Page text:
"The filmmakers have created an amazing world that you can 'get lost in'. It's more of a chance (for me) to sort of do a dramatic role. The Ogre's very sweet, I think and it's lovely to play a character that's all about sweetness. In many ways, I'm a straight man to a very, very nice a**...uh, donkey played by Eddie Murphy.
Seriously, it's such a great story about accepting yourself for who you are. What I like about it the most is what it has to say about beauty, uniformity, conformity, and body image. We live in a society with a warped sense of who's beautiful and who's not, and I think the message of this movie is that everyone is beautiful. It's about an Ogre dealing with his own 'ogreness'. I think you'll enjoy it."
Birth Name: Michael Myers
Born: May 25, 1963
Birth Place: Toronto, Ontario, Canada
Actor and comedian. Born Michael Myers, on May 25, 1963, in Toronto, Ontario, Canada. Myers grew up in the town of Scarborough, outside of Toronto, with his parents and two brothers. His father, an Encyclopedia Britannica saleman of British origin, introduced his children early to the Monty Python and James Bond movies that would inspire Myers’s weirdly brilliant comic style.
Myers began acting in commercials at the age of eight and appeared in ads for Datsun, Pepsi, Kmart, and Apple Jacks, among others. At the end of his senior year at Stephen Leacock High School in 1981, he auditioned for and was accepted into the Second City Comedy Troupe. Myers performed with the group in Toronto and Chicago. In 1989, producer Lorne Michaels hired him as an actor and writer for Saturday Night Live.
As one of the youngest actors on the famous show, Myers once again had big shoes to fill—former members of the SNL cast included Second City alumni Dan Ackroyd, Bill Murray, Gilda Radner, and John Belushi, as well as Eddie Murphy. Myers soon built up a portfolio of personae for himself—some of the most recognizable were Dieter, German host of the dance party/talk show "Sprockets;" Linda Richman, the often-“verklempt” New York Jewish host of “Coffee Talk;” and Lank Thompson, the “Handsome Actor.” His most famous alter-ego, heavy metal enthusiast Wayne Campbell, broadcast his own TV show, “Wayne’s World,” from the basement of his parents’ house in suburban Aurora, Illinois—Myers has said he based the character on his own experience growing up in Scarborough.
The tremendous popularity of “Wayne’s World” on SNL led to a movie version, which Myers co-wrote and starred in alongside Dana Carvey as Wayne Campbell’s dim sidekick, Garth Algar. Wayne’s World earned $200 million in combined box office and video sales. In 1993, Myers’s film career seemed well on its way, with two reasonably successful releases, Wayne’s World 2, and So I Married An Axe Murderer, both of which had moderate success. After six years on SNL, Myers left the show in 1995.
After a two year hiatus from filmmaking, Myers returned in 1997 with a bang in Austin Powers: International Man of Mystery, which he also wrote. Like Wayne’s World, this outrageous spoof of British spy movies was a hit in theaters, but went on to make millions more in video sales. Myers’ hilarious dual performances as the libidinous Powers and his archenemy, Dr. Evil, were followed by a critically acclaimed “serious” turn as disco-owner Steve Rubell in 1998’s mediocre 54.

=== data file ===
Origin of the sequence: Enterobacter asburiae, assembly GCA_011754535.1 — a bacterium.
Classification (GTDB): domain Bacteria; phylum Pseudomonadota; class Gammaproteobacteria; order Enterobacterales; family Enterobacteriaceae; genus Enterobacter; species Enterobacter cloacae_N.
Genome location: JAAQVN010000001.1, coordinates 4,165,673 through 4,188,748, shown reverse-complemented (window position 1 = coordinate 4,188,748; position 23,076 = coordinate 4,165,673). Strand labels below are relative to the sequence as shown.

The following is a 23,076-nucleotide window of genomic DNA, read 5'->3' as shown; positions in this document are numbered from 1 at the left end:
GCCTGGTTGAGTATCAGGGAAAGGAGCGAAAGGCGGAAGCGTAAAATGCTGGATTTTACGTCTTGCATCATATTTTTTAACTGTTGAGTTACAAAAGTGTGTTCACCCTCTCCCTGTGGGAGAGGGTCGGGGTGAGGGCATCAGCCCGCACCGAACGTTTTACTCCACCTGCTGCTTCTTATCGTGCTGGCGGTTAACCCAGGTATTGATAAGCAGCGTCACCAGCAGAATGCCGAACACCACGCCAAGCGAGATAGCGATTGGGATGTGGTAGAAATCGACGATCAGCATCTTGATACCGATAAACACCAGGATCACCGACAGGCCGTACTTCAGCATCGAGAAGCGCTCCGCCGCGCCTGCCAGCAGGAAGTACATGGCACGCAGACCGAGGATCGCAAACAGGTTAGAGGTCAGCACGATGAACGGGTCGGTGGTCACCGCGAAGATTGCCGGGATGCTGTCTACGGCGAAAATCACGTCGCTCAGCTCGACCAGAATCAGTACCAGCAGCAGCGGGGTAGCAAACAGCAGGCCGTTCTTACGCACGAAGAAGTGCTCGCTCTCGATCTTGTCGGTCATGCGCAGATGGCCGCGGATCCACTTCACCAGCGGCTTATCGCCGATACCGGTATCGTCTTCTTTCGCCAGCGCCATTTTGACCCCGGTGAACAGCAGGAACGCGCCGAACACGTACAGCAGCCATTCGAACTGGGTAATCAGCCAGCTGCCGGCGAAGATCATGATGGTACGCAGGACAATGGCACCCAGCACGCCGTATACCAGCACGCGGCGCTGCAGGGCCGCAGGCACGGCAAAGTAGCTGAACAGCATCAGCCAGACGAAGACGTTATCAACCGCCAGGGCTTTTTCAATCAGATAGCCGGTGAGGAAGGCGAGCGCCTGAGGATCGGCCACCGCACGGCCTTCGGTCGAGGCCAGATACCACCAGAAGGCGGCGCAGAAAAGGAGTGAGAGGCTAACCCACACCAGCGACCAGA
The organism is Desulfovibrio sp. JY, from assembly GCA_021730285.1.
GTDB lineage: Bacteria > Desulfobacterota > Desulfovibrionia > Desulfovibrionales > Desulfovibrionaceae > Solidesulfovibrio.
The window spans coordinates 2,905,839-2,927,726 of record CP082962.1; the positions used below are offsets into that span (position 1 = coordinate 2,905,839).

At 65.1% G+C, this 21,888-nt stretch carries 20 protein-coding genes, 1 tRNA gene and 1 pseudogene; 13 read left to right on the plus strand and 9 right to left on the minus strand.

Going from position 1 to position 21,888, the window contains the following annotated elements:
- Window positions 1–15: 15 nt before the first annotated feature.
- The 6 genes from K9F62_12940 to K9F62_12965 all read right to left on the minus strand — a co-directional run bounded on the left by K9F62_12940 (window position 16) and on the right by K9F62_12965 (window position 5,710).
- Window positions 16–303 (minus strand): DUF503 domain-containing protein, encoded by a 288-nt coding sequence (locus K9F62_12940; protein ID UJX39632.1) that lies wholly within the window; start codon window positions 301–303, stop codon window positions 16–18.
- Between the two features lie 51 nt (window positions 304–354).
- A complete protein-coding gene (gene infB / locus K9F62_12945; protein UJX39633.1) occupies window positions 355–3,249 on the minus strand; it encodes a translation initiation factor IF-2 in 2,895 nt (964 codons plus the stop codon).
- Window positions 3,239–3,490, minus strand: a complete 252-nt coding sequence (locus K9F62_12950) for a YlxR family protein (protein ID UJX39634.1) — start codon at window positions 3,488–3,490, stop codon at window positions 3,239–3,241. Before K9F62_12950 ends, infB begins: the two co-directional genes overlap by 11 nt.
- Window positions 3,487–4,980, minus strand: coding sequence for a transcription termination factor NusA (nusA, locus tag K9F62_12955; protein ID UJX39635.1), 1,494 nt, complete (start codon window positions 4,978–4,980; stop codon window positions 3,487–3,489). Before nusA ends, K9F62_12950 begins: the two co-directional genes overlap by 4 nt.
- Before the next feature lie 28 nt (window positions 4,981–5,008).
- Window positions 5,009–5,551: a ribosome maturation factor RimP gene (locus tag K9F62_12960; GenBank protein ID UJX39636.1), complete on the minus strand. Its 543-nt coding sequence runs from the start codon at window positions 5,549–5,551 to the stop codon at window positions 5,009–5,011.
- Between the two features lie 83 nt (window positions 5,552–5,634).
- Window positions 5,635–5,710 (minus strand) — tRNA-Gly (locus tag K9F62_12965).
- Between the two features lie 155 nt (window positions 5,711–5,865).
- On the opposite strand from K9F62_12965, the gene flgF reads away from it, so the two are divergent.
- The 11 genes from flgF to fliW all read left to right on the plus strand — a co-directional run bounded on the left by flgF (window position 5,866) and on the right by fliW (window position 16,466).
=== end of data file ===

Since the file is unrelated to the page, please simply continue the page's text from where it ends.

In 1999, Myers had his biggest hit yet with Austin Powers II: The Spy Who Shagged Me. Released in June, the movie temporarily pushed Star Wars: Episode I, The Phantom Menace from the top spot at the box office, earning $54.7 million in its first weekend for the third highest opening ever. Austin Powers 2 also earned more that weekend than the first installment did in its entire run.
As part of a two-picture deal with Universal Pictures and Imagine Entertainment, he was reportedly set to receive $20 million to write and direct Sprockets, a film version of his SNL skit, elevating him to the ranks of Hollywood's highest-paid actors. After Myers left the project in June 2000, citing the project's poor quality, Universal and Imagine both filed a lawsuit against him in an attempt to force the actor to fulfill his commitment. Myers filed a $20 million countersuit against Universal claiming defamation and invasion of privacy. He later signed a settlement with Imagine agreeing to make a replacement comedy (which cannot be an Austin Powers sequel) with Imagine and Universal before making another film.
Myers lives in Los Angeles with his wife, Robin Ruzan, whom he married in 1993. Before they wed, the couple co-wrote Wayne’s World: Extreme Close Up, about the making of his first hit film. Myers has said he based “Coffee Talk’s” Linda Richman on Ruzan’s mother.
In a landmark agreement, Myers will reportedly receive $25 million from New Line to star in a third installment of Austin Powers. A deal is expected to go through in the spring of 2001. In 2001 and 2004, Myers lent his voice to the title character, a green ogre with a Scottish burr, in the Dreamworks animated hits Shrek and Shrek 2, also featuring the voices of Eddie Murphy and Cameron Diaz. In 2003, the actor starred in Miramax's romantic comedy A View From the Top opposite Gwyneth Paltrow.
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